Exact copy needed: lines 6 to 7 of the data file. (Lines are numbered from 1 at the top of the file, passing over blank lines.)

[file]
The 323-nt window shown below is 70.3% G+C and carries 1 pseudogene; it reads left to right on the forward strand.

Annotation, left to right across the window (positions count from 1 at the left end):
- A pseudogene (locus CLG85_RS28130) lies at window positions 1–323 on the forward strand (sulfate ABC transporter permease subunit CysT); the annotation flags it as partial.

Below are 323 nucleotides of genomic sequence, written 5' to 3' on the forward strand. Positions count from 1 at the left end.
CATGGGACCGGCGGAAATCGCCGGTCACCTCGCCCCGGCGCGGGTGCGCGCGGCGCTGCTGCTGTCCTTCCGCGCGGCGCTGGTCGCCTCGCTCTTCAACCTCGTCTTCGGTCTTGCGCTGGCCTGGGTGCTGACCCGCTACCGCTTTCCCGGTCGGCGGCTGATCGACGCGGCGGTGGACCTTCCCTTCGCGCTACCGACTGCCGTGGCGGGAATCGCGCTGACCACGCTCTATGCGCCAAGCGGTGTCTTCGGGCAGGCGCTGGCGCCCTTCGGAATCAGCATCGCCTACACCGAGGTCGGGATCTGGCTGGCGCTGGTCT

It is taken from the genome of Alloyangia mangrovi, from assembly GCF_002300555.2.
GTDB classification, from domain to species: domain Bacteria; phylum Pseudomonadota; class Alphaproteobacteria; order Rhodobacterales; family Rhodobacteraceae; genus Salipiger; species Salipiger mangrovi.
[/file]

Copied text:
It is taken from the genome of Alloyangia mangrovi, from assembly GCF_002300555.2.
GTDB classification, from domain to species: domain Bacteria; phylum Pseudomonadota; class Alphaproteobacteria; order Rhodobacterales; family Rhodobacteraceae; genus Salipiger; species Salipiger mangrovi.